The Brooklyn Nets signed Andrea Bargnani with the hope that he could backup Brook Lopez, but he has been a colossal failure.
The legendarily awful 2006 NBA Draft is noted for Bargnani going No. 1 overall, right before superstar LaMarcus Aldridge. As much as that pick may still haunt the Toronto Raptors, this isn’t about the past, it’s about the present.
The Brooklyn Nets had less than no money to spend during the offseason, reduced to signing career role players to cheap contracts in the hope that they will exceed expectations. One of their free agents was Bargnani, signed to a two-year deal, worth the veteran’s minimum, with a player option for the second year. After watching him struggle mightily with the New York Knicks for two seasons, it made no sense at all.
The Nets needed a backup for Brook Lopez at center, but they could have gotten a Tyler Hansbrough or a Brandon Bass for roughly the same amount, and they would have made a positive impact. The Nets were left without another true center on the roster, forcing Bargnani into a role that he isn’t fit to handle. He’s been such an incredible burden on the Nets’ season that it’s almost impossible to think he is still in their rotation.
Bargnani has always been a liability on defense, but this year he’s taken his incompetence on that end to new heights. The 7-footer is the league’s worst rim-protector, according to Nylon Calculus. A center who only contests 19.1% of the shots he faces at the rim is embarrassing, and the fact that opponents are shooting an absolutely staggering 68.4% against his contests is scary. Bargnani has cost the Nets an estimate of 3.5 points per 36 minutes of play because of his terrible rim protection, and in total he has cost them 49.1 points this season. It doesn’t stop there.
Let's check in on Andrea Bargnani's clutch defense… https://t.co/P0xifgJrz1
— Zach Harper (@talkhoops) December 13, 2015
So, about that defense, Andrea Bargnani… https://t.co/jwTy7dL82R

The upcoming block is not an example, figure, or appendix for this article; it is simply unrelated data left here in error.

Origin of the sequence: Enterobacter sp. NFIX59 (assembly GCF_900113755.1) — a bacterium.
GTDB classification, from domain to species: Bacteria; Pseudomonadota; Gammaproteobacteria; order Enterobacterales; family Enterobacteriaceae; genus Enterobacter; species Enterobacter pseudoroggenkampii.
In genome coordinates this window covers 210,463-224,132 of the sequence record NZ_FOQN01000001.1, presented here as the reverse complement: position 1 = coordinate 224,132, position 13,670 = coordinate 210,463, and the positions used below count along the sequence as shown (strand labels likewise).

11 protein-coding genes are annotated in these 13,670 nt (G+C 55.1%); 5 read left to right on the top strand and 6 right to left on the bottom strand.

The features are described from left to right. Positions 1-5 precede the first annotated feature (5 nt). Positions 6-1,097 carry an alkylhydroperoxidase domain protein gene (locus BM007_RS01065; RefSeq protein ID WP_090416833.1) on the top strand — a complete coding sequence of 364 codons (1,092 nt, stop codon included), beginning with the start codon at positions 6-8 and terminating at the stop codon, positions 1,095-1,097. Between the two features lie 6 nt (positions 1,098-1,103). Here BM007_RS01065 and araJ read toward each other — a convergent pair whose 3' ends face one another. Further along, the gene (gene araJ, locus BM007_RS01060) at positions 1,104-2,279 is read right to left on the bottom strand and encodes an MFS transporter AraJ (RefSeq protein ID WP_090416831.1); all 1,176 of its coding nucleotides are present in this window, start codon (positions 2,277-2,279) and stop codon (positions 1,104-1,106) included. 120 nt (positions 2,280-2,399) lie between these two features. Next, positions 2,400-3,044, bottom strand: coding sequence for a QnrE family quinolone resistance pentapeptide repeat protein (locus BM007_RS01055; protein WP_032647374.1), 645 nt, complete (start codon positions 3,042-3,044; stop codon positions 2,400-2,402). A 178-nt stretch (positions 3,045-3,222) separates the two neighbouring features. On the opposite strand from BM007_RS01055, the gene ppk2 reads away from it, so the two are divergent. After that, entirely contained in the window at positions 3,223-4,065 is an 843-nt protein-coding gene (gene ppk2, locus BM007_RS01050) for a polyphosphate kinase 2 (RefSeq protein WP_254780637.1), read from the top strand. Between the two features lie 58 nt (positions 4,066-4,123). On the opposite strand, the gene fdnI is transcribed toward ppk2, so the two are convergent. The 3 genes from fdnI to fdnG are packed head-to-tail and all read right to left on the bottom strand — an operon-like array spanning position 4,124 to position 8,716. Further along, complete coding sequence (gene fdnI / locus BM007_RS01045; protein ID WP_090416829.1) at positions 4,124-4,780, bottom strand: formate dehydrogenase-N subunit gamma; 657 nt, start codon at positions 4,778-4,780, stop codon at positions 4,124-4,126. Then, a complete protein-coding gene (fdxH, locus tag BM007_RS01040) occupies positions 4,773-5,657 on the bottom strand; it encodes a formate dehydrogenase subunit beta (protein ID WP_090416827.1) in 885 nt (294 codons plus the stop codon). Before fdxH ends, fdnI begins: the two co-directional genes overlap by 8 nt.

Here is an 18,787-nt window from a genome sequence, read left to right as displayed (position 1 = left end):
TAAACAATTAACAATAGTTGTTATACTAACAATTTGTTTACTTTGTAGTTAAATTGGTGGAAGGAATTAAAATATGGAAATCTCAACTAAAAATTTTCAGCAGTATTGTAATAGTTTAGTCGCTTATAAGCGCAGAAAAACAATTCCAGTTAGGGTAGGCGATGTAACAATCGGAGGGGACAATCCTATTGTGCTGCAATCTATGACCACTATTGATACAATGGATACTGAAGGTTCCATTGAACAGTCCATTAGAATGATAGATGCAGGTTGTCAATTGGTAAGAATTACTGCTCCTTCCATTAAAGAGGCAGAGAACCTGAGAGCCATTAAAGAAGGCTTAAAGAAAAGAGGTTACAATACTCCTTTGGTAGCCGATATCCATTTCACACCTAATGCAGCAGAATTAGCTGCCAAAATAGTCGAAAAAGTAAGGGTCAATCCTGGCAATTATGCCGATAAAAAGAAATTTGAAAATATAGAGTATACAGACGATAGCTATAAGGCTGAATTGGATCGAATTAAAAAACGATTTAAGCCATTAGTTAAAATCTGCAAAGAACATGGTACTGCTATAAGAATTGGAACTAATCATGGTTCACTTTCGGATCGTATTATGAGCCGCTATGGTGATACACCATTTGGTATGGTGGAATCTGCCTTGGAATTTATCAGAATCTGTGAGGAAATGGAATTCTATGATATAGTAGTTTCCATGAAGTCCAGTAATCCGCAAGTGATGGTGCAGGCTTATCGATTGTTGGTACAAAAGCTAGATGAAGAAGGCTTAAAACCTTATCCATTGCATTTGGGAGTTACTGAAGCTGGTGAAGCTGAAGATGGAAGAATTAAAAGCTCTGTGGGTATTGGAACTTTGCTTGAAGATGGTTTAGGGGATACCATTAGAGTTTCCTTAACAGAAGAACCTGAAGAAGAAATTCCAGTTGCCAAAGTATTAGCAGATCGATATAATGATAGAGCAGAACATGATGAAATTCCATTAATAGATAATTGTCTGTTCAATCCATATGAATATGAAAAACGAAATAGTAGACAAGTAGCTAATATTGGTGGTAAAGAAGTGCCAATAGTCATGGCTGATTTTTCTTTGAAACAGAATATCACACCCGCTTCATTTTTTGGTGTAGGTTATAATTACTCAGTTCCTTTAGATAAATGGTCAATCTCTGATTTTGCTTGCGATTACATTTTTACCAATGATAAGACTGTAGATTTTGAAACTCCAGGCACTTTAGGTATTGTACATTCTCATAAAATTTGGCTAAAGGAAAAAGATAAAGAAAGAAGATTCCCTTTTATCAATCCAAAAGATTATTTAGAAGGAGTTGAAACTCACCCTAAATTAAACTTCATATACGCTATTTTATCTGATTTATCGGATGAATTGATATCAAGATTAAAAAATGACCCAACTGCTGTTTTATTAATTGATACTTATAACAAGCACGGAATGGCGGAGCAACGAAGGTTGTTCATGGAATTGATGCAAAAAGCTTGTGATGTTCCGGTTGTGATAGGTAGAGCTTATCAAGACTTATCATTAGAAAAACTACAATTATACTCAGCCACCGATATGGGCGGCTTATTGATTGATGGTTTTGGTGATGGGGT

— devin kharpertian (@uuords) December 11, 2015
Bargnani is tied with Joe Johnson for the team’s worst defensive rating of 112, while carrying a team-worst defensive box plus-minus of -3.8, and 0.1 defensive win shares, via Basketball-Reference.com. That’s probably .1 more than you would have guessed he had though, right? Maybe he fell into an important steal at some point.
According to NBA Stats, in the 578 minutes that Bargnani has been on the court the Nets are allowing an atrocious 111.5 points per 100 possessions, by far the worst DefRtg on the team. In the 1,736 minutes without him, that rating slips to a 104.2. That’s right, Bargs makes the Nets more than seven points worse on defense.
According to NBA Savant, opponent’s are dominating him from all over the court. They are converting an unbelievable 80.9% (55-68) rate of attempts against him in the restricted area, and an almost as embarrassing 52.6% success rate on mid-range jump shots.
So if he’s that bad on defense, he must be shooting the lights out, right? Wrong. He’s shooting just 45.5% from the field with an eFG% (46.1%) that’s wildly under the league average. One of the most debilitating parts of Bargnani’s offensive game is his shot selection. The least valuable offensive play in the game is the long-two and Bargnani launches them more than any other shot, 49% of the time according to Basketball-Reference. Perhaps he just can’t make threes anymore, or he’s just lost all confidence in them, but it’s a huge detriment to the team that only 6% of his attempts are from behind the line.
The Nets have an offensive rating of just 94.4 with Bargnani on the court, and a rating of 99.7 without him. He has the team’s worst NetRtg with an astonishing minus-17.1. Seriously, it’s really hard to be hurt your team that badly but Bargnani pull it off. In total, he constitutes a minus-12.7 points per 100 possessions difference when on the floor. Andrea Bargnani makes the Nets almost 13 points per 100 possessions worse when he plays, yet he’s appeared in 42 of their 48 games, averaging 13.8 minutes.
One of the greatest barometers in judging a player’s success is the ESPN real plus-minus statistic. Real plus-minus is a player’s estimated on-court impact on team performance, measured in net point differential per 100 offensive and defensive possessions. RPM takes into account teammates, opponents and additional factors, via ESPN.com. The simpler explanation is that it shows a player’s impact on their team after taking into account how good the teammates and the opponents are when that player’s on the court.
As you probably guessed, Bargnani is last among all qualified centers in RPM at -5.51. When you look at his plus-minus while playing with certain players on the Lineup Finder, via Basketball-Reference.com, it shouldn’t be surprising to find that he hasn’t found any success no matter the caliber of teammate. While on the floor with the equally struggling Bojan Bogdanovic, Bargnani is predictably minus-13.4 points per 100 possessions but even when playing with Thaddeus Young — in the middle of a career year — he’s still a wildly mediocre minus-12.7 points per 100 possessions. It doesn’t matter who Bargnani is on the court with, he can’t find any success.
Andrea Bargnani has been a self-inflicted thorn in the side of both New York area teams, and will live in infamy as one of the NBA’s greatest busts.